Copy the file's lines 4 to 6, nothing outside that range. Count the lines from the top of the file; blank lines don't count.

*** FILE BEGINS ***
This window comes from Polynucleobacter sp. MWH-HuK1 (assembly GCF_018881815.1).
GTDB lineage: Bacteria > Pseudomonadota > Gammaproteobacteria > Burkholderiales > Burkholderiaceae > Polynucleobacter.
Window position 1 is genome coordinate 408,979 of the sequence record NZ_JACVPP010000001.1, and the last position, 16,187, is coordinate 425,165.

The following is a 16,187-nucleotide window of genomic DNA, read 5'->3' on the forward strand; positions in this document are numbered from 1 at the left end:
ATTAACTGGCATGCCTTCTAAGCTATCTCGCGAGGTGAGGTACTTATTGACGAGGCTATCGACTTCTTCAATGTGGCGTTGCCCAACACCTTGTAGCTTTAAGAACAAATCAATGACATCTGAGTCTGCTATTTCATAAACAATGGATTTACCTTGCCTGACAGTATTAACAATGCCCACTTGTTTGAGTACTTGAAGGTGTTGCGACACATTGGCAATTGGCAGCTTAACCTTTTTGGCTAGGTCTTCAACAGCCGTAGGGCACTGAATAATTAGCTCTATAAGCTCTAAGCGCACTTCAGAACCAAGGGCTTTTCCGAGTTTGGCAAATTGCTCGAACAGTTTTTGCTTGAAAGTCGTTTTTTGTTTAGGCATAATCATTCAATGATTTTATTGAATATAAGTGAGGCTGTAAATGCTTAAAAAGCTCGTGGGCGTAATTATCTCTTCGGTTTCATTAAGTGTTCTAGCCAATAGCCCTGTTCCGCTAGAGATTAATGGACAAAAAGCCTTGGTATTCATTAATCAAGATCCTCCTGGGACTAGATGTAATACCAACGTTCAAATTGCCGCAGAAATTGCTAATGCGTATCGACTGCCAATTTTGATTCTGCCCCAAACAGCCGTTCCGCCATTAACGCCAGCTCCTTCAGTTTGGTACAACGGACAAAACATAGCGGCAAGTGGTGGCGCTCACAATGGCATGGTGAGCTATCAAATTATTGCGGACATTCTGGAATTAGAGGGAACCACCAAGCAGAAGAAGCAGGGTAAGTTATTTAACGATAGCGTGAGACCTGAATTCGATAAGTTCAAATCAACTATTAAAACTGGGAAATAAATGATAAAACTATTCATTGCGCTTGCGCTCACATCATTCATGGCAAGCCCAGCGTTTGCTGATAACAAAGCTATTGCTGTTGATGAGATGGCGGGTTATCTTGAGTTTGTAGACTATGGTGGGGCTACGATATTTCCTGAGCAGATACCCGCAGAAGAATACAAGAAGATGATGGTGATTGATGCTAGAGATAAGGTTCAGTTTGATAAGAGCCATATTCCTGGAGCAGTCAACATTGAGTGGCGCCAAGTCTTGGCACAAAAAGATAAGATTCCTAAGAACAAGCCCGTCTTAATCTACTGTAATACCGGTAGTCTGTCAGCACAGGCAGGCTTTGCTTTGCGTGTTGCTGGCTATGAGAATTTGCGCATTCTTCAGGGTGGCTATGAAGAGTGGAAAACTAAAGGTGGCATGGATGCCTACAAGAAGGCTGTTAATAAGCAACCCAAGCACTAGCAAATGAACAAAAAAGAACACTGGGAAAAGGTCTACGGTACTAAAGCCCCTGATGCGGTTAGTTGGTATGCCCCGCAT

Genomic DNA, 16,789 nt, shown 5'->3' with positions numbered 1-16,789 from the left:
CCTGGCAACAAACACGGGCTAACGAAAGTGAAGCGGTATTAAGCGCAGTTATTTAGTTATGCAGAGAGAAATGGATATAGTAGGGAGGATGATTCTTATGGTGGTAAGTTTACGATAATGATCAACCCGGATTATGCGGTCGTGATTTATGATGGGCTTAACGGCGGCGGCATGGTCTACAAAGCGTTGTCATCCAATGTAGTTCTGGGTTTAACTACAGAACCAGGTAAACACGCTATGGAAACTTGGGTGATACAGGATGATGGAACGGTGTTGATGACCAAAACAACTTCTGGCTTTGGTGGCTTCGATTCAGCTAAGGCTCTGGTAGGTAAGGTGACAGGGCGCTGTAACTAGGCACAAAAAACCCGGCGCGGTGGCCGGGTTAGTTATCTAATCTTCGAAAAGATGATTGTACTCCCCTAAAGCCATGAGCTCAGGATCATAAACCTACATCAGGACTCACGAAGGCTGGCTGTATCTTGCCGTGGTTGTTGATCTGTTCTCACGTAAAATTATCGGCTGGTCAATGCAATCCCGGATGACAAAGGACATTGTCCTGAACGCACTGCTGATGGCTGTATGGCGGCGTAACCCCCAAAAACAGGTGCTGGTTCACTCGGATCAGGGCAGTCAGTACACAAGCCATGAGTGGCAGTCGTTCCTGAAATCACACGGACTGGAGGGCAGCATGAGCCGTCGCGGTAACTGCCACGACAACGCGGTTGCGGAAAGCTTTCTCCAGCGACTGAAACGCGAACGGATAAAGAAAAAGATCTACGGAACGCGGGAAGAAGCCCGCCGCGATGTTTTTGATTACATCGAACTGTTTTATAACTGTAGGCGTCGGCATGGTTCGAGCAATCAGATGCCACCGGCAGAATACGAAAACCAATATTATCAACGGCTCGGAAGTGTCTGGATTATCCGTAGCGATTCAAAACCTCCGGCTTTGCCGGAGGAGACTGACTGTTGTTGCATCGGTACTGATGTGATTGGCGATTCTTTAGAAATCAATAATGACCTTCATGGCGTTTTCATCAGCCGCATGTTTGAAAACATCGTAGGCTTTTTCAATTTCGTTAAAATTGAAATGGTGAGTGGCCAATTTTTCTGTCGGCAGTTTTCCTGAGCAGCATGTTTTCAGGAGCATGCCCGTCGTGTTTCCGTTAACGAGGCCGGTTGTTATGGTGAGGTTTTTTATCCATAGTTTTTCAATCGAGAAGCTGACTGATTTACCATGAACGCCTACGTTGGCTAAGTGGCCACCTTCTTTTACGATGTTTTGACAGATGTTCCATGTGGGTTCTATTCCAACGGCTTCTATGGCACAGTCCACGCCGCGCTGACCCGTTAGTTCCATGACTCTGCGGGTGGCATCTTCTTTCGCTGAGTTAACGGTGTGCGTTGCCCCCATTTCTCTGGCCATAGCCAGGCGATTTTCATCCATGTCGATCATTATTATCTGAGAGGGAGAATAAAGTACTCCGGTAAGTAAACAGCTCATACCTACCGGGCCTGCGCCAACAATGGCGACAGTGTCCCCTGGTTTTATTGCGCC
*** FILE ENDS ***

The following is a 16,187-nucleotide window of genomic DNA, read 5'->3' on the forward strand; positions in this document are numbered from 1 at the left end:
ATTAACTGGCATGCCTTCTAAGCTATCTCGCGAGGTGAGGTACTTATTGACGAGGCTATCGACTTCTTCAATGTGGCGTTGCCCAACACCTTGTAGCTTTAAGAACAAATCAATGACATCTGAGTCTGCTATTTCATAAACAATGGATTTACCTTGCCTGACAGTATTAACAATGCCCACTTGTTTGAGTACTTGAAGGTGTTGCGACACATTGGCAATTGGCAGCTTAACCTTTTTGGCTAGGTCTTCAACAGCCGTAGGGCACTGAATAATTAGCTCTATAAGCTCTAAGCGCACTTCAGAACCAAGGGCTTTTCCGAGTTTGGCAAATTGCTCGAACAGTTTTTGCTTGAAAGTCGTTTTTTGTTTAGGCATAATCATTCAATGATTTTATTGAATATAAGTGAGGCTGTAAATGCTTAAAAAGCTCGTGGGCGTAATTATCTCTTCGGTTTCATTAAGTGTTCTAGCCAATAGCCCTGTTCCGCTAGAGATTAATGGACAAAAAGCCTTGGTATTCATTAATCAAGATCCTCCTGGGACTAGATGTAATACCAACGTTCAAATTGCCGCAGAAATTGCTAATGCGTATCGACTGCCAATTTTGATTCTGCCCCAAACAGCCGTTCCGCCATTAACGCCAGCTCCTTCAGTTTGGTACAACGGACAAAACATAGCGGCAAGTGGTGGCGCTCACAATGGCATGGTGAGCTATCAAATTATTGCGGACATTCTGGAATTAGAGGGAACCACCAAGCAGAAGAAGCAGGGTAAGTTATTTAACGATAGCGTGAGACCTGAATTCGATAAGTTCAAATCAACTATTAAAACTGGGAAATAAATGATAAAACTATTCATTGCGCTTGCGCTCACATCATTCATGGCAAGCCCAGCGTTTGCTGATAACAAAGCTATTGCTGTTGATGAGATGGCGGGTTATCTTGAGTTTGTAGACTATGGTGGGGCTACGATATTTCCTGAGCAGATACCCGCAGAAGAATACAAGAAGATGATGGTGATTGATGCTAGAGATAAGGTTCAGTTTGATAAGAGCCATATTCCTGGAGCAGTCAACATTGAGTGGCGCCAAGTCTTGGCACAAAAAGATAAGATTCCTAAGAACAAGCCCGTCTTAATCTACTGTAATACCGGTAGTCTGTCAGCACAGGCAGGCTTTGCTTTGCGTGTTGCTGGCTATGAGAATTTGCGCATTCTTCAGGGTGGCTATGAAGAGTGGAAAACTAAAGGTGGCATGGATGCCTACAAGAAGGCTGTTAATAAGCAACCCAAGCACTAGCAAATGAACAAAAAAGAACACTGGGAAAAGGTCTACGGTACTAAAGCCCCTGATGCGGTTAGTTGGTATGCCCCGCAT

Genomic DNA, 16,789 nt, shown 5'->3' with positions numbered 1-16,789 from the left: